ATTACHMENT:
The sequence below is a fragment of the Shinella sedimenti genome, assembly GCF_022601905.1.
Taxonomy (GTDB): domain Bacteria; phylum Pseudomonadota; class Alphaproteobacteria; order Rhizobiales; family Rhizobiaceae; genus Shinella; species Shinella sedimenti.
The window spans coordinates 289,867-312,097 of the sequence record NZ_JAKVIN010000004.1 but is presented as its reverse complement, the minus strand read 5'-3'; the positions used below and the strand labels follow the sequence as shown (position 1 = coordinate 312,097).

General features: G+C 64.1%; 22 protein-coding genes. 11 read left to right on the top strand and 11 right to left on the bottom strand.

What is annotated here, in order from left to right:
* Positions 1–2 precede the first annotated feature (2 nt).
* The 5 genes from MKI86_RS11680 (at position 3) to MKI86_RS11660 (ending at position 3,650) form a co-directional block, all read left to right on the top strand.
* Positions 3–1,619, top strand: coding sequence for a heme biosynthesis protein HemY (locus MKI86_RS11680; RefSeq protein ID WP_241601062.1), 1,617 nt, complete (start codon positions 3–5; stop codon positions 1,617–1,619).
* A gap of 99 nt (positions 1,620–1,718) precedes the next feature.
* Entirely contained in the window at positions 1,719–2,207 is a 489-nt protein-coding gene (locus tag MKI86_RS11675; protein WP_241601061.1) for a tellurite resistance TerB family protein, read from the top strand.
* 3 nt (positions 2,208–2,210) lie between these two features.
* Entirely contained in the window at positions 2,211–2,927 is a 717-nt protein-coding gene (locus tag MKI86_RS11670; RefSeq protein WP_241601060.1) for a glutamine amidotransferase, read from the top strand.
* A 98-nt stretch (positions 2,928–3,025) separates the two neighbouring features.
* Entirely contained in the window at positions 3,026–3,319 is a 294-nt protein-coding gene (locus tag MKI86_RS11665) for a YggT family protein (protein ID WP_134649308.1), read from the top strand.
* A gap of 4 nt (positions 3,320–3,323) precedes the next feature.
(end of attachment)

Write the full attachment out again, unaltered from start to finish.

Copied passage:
The sequence below is a fragment of the Shinella sedimenti genome, assembly GCF_022601905.1.
Taxonomy (GTDB): domain Bacteria; phylum Pseudomonadota; class Alphaproteobacteria; order Rhizobiales; family Rhizobiaceae; genus Shinella; species Shinella sedimenti.
The window spans coordinates 289,867-312,097 of the sequence record NZ_JAKVIN010000004.1 but is presented as its reverse complement, the minus strand read 5'-3'; the positions used below and the strand labels follow the sequence as shown (position 1 = coordinate 312,097).

General features: G+C 64.1%; 22 protein-coding genes. 11 read left to right on the top strand and 11 right to left on the bottom strand.

What is annotated here, in order from left to right:
* Positions 1–2 precede the first annotated feature (2 nt).
* The 5 genes from MKI86_RS11680 (at position 3) to MKI86_RS11660 (ending at position 3,650) form a co-directional block, all read left to right on the top strand.
* Positions 3–1,619, top strand: coding sequence for a heme biosynthesis protein HemY (locus MKI86_RS11680; RefSeq protein ID WP_241601062.1), 1,617 nt, complete (start codon positions 3–5; stop codon positions 1,617–1,619).
* A gap of 99 nt (positions 1,620–1,718) precedes the next feature.
* Entirely contained in the window at positions 1,719–2,207 is a 489-nt protein-coding gene (locus tag MKI86_RS11675; protein WP_241601061.1) for a tellurite resistance TerB family protein, read from the top strand.
* 3 nt (positions 2,208–2,210) lie between these two features.
* Entirely contained in the window at positions 2,211–2,927 is a 717-nt protein-coding gene (locus tag MKI86_RS11670; RefSeq protein WP_241601060.1) for a glutamine amidotransferase, read from the top strand.
* A 98-nt stretch (positions 2,928–3,025) separates the two neighbouring features.
* Entirely contained in the window at positions 3,026–3,319 is a 294-nt protein-coding gene (locus tag MKI86_RS11665) for a YggT family protein (protein ID WP_134649308.1), read from the top strand.
* A gap of 4 nt (positions 3,320–3,323) precedes the next feature.